Rene Mora, PhD’88, MD’89, started out on what seemed like a typical academic medicine career path until his career took a turn that surprised even him and led him to the world of finance and investment banking.
After completing his University of Chicago education, Dr. Mora moved to Boston to train in both internal medicine and pulmonary and critical care medicine. In 1995, he joined the faculty of Harvard Medical School and the staff of Beth Israel Deaconess Medical Center and Brigham and Women’s Hospital, where he treated patients, conducted research, trained medical students and residents, and eventually became the director of a medical intensive care unit.
Around the same time, he became a consultant at Leerink Swann—an early stage investment firm focusing on the biomedical world. In 2000, he started working part time job with Leerink Swan and part time at the hospital.
“And then three years later, in 2003, it came to a point when I had to make a decision,” he said. “I couldn’t really continue to pursue both careers simultaneously, I had to choose one or the other. And much to my own surprise, I decided that I really enjoyed what I was doing on the financial side of the world.”
Today, Dr. Mora works for the investment banking section of Leerink, where he uses his medical knowledge to help guide investment decisions. He credits his UChicago education for equipping him to make the shift from medicine to finance.
“I would say that the important element of my UChicago education was trying to develop the ability to think,” said Dr. Mora. “To think on your feet, to be adaptable, to learn information and new skills, and to apply them to whatever situation you find yourself in. I think the fact that I’ve had such a wide variety of jobs bares out the value of that.”
Today, Dr. Mora uses his unique experience to help students and trainees explore the breadth of opportunities available to them through myCHOICE—a program in the Division of the Biological Sciences (BSD) that connects PhD students and trainees with a network of mentors and opportunities that provide exposure to career options. Dr. Mora has served as a mentor and has hosted students for lunches and discussions at his company. He sees the myCHOICE program as valuable for both alumni participants and the trainees.
“I think that for the alumni, it’s a very enjoyable way for them to get involved and for them to utilize their skills and their connections and experience to help current students,” said Dr. Mora. He said that from the trainee point of view, “it’s very important to get as broad a view as possible of what career opportunities are out there and what it really is like to work in different sectors, whether it’s academia, or industry or government, or private foundations, or any one of a number of spheres.”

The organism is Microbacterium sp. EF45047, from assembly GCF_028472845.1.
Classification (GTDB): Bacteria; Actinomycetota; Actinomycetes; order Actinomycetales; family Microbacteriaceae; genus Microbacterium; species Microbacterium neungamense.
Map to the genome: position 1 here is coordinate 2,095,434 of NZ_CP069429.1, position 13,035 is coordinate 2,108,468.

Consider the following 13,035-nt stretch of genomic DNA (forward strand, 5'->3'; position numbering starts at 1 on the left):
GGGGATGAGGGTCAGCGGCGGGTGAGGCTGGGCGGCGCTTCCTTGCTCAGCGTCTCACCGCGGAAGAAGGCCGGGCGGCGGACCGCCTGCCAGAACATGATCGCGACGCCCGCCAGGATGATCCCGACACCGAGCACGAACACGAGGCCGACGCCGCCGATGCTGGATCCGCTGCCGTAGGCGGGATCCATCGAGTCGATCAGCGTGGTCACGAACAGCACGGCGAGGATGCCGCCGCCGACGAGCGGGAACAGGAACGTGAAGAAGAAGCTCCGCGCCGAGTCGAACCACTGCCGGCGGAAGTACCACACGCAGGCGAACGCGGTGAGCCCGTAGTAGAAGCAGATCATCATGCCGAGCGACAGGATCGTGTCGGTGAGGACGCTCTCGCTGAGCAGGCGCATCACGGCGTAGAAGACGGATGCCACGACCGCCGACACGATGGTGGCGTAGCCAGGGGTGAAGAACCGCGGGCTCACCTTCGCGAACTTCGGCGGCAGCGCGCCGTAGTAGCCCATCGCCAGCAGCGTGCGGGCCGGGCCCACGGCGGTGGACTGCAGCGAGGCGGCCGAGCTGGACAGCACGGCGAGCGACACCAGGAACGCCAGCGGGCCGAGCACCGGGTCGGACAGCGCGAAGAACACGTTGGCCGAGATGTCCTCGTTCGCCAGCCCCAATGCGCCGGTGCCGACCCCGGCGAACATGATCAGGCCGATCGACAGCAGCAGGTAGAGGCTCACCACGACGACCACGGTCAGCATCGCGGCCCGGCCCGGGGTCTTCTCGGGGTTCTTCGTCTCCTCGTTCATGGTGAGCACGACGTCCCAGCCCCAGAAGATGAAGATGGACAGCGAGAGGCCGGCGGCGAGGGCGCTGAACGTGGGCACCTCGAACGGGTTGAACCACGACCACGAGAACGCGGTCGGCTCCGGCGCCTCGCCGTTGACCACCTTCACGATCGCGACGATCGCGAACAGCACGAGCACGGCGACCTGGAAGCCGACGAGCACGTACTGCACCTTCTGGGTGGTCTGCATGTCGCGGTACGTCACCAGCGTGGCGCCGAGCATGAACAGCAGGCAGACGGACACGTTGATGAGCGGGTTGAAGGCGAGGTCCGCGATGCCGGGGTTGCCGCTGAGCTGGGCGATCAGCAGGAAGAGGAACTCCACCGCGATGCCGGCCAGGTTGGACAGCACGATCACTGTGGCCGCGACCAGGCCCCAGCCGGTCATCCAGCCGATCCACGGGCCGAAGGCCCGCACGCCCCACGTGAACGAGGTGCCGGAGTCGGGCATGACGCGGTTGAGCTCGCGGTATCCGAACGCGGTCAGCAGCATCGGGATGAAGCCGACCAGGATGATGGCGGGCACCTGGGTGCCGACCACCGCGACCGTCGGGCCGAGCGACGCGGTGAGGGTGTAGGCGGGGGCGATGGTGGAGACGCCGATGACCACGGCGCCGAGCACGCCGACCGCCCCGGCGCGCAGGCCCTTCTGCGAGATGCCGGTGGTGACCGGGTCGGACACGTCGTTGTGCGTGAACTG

Dr. Mora’s involvement as an alumnus began in 2005 when he was invited to help put together a group focused on medicine and biological sciences in the Boston area. The Life Sciences Alumni Group started sponsoring events that would sometimes draw around 200 alumni.
The success of these events inspired Dr. Mora to continue his involvement with alumni activities, and he joined the Alumni Council of the University of Chicago Medical & Biological Sciences Alumni Association (UChicago MBSAA) in 2009, where he served as chair of the Alumni Awards Committee, vice president, and president.
“I think a highlight of our collective experience at the Alumni Council over the last few years has really been all about transforming the Alumni Council,” Dr. Mora said of his experience. “When I first joined, it was a nice group of people, but it just wasn’t a group that was particularly representative of the broader alumni community, in particular of the more recent alumni community,” he said.
Mora and other Council members set out to diversify the membership of the Council. They recruited more women, people of color, younger alumni, and PhD graduates. They also added student representatives. Today, the makeup of the group much more closely reflects the diversity of the BSD and Pritzker alumni population in terms of gender, ethnicity, region, age, and areas of study.
“I think that there’s a lot more energy and I think it’s a much more dynamic group in terms of how it functions,” said Mora.
In addition to his involvement with the UChicago MBSAA, Dr. Mora was elected to University of Chicago Alumni Board as its first BSD representative. Since joining, he has helped to make changes to the University Alumni Awards program.
“There has been a concerted effort to sort of energize the Alumni Awards process,” he said. “To publicize it, to try to make it as inclusive as possible, to try get a broad range of alumni involved, and also to make the process as clear and transparent as possible.”
Overall, Dr. Mora has found his experiences participating in various alumni activities to be extremely worthwhile, and would encourage other alumni to get involved.
“I think that if you want to get involved as an alumnus, there is almost certainly something out there for you that you will enjoy, that you’ll find rewarding,” he said. “Just look for the right thing that fits you and your life.”